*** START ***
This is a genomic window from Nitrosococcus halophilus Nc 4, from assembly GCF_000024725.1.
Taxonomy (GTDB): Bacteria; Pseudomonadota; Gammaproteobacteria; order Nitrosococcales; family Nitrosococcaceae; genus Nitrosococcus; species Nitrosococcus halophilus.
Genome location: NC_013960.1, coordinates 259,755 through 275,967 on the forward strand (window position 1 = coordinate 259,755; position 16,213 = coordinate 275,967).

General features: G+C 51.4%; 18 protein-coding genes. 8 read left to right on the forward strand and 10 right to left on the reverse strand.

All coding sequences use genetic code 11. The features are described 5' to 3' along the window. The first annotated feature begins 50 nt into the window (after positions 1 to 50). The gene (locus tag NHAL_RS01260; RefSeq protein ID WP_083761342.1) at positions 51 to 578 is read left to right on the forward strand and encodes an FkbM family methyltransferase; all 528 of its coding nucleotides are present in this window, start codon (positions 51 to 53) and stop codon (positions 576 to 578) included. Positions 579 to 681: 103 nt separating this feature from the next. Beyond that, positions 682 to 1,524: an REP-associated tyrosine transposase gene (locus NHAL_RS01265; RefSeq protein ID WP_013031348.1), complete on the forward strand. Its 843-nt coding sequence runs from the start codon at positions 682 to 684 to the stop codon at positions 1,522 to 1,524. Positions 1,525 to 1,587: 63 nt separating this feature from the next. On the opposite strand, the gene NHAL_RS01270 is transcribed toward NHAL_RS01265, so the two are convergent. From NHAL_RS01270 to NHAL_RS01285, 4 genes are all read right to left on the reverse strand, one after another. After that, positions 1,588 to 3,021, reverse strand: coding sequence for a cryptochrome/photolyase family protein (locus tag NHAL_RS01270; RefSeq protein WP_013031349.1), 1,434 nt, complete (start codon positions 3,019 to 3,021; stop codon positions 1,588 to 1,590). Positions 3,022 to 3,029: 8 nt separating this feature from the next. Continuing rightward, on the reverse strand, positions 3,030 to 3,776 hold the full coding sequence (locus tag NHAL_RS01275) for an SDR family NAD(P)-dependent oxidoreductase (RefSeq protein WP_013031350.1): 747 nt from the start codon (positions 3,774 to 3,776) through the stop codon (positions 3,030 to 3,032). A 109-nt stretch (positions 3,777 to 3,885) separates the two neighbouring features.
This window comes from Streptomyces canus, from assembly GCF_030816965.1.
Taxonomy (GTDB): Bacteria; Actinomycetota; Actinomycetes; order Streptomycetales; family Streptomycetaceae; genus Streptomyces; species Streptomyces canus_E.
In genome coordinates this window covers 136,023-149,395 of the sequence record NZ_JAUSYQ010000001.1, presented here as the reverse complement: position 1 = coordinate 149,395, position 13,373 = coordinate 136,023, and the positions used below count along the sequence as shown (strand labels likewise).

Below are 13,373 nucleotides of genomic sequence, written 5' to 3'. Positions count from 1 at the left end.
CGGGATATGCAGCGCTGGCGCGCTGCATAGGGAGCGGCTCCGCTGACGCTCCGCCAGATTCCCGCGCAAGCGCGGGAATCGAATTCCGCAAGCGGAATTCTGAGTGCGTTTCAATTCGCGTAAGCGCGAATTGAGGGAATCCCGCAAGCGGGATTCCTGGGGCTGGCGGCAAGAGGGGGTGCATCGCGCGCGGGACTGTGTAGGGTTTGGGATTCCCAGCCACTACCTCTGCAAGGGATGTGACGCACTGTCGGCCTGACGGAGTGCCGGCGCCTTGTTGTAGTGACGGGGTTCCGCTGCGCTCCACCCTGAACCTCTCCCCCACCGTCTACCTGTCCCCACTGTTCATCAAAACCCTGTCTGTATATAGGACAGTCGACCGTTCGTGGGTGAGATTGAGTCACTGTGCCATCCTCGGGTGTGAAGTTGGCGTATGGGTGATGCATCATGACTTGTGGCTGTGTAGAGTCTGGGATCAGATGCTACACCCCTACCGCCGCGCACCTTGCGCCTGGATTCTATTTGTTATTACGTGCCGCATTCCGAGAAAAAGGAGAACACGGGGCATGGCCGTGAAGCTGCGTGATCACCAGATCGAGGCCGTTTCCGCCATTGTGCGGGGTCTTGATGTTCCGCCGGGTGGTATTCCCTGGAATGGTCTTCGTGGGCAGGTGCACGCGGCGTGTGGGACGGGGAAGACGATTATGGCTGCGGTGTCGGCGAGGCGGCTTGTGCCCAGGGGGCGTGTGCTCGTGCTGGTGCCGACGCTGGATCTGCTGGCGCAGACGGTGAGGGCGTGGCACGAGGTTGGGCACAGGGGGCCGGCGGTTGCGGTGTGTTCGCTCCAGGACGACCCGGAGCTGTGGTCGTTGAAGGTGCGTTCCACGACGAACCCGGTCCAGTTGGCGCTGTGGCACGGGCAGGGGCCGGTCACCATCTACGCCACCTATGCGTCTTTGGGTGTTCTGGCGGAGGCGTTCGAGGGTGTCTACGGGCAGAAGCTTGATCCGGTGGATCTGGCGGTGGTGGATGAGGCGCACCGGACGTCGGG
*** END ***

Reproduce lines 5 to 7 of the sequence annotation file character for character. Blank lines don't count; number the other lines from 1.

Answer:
All coding sequences use genetic code 11. The features are described 5' to 3' along the window. The first annotated feature begins 50 nt into the window (after positions 1 to 50). The gene (locus tag NHAL_RS01260; RefSeq protein ID WP_083761342.1) at positions 51 to 578 is read left to right on the forward strand and encodes an FkbM family methyltransferase; all 528 of its coding nucleotides are present in this window, start codon (positions 51 to 53) and stop codon (positions 576 to 578) included. Positions 579 to 681: 103 nt separating this feature from the next. Beyond that, positions 682 to 1,524: an REP-associated tyrosine transposase gene (locus NHAL_RS01265; RefSeq protein ID WP_013031348.1), complete on the forward strand. Its 843-nt coding sequence runs from the start codon at positions 682 to 684 to the stop codon at positions 1,522 to 1,524. Positions 1,525 to 1,587: 63 nt separating this feature from the next. On the opposite strand, the gene NHAL_RS01270 is transcribed toward NHAL_RS01265, so the two are convergent. From NHAL_RS01270 to NHAL_RS01285, 4 genes are all read right to left on the reverse strand, one after another. After that, positions 1,588 to 3,021, reverse strand: coding sequence for a cryptochrome/photolyase family protein (locus tag NHAL_RS01270; RefSeq protein WP_013031349.1), 1,434 nt, complete (start codon positions 3,019 to 3,021; stop codon positions 1,588 to 1,590). Positions 3,022 to 3,029: 8 nt separating this feature from the next. Continuing rightward, on the reverse strand, positions 3,030 to 3,776 hold the full coding sequence (locus tag NHAL_RS01275) for an SDR family NAD(P)-dependent oxidoreductase (RefSeq protein WP_013031350.1): 747 nt from the start codon (positions 3,774 to 3,776) through the stop codon (positions 3,030 to 3,032). A 109-nt stretch (positions 3,777 to 3,885) separates the two neighbouring features.
This window comes from Streptomyces canus, from assembly GCF_030816965.1.
Taxonomy (GTDB): Bacteria; Actinomycetota; Actinomycetes; order Streptomycetales; family Streptomycetaceae; genus Streptomyces; species Streptomyces canus_E.